In India, plague was initially understood to be a disease of moral character, race, class and filth; something reformable through sanitation and government intervention. As scientific paradigms slowly shifted over the first decade of the 20th century, plague came to be seen as a zoonosis, and plague as a ‘moral’ problem was conceptually incorporated into a wider ecology. The moral problem of the individual thus became a moral problem of the nature of India writ large. This conceptual shift coincided with a sense of fatigue within the colonial apparatus and a gradual abandonment of anti-plague measures.
In South Africa plague arrived in a series of urban epidemics between 1899 and 1910. In the following decades plague was established in the local rat population but also in populations of other rodent species in the region. This multi-hostal situation required constant vigilance and citizens were exhorted to wage war on the rat with an increasingly sophisticated array of technologies and public health messages. Running alongside these arguments for species eradication, however, was a belief in the efficacy of “building out” the rat: as infrastructure continuously improved and British colonial urban planning advanced across the territory, the rat would be defeated. The regulation of endemic, multi-hostal plague exposes the links between environment, ecology, economy and race. We ask how paradigms of zoonosis might be understood to change or alter disciplinary relationships between states and subjects.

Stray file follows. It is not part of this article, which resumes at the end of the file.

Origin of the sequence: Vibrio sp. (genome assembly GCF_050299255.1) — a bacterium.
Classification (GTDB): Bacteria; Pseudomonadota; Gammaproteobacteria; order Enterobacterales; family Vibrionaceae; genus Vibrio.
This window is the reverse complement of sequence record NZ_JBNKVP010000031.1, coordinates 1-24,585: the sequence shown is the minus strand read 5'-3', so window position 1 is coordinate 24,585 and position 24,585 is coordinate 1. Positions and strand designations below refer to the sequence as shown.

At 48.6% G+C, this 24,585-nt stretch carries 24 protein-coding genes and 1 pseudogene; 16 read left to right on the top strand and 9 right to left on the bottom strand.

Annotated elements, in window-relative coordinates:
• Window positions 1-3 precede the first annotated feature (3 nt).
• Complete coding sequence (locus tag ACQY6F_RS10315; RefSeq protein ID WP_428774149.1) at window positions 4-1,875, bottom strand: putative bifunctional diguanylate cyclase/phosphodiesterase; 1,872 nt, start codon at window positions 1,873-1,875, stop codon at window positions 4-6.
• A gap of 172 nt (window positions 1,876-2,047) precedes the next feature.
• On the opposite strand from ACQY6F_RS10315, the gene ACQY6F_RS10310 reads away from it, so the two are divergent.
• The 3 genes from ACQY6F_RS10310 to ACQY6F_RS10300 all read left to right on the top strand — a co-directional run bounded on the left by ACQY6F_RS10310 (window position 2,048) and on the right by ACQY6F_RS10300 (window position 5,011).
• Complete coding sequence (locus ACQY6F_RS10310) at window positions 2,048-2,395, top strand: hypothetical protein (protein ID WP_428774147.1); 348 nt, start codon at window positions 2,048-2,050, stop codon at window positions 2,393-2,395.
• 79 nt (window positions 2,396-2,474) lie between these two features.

To be presented at the Anthropology of Zoonoses conference, 26-27 February 2015.
Nick Evans, University of Cambridge
Branwyn Poleykett, University of Cambridge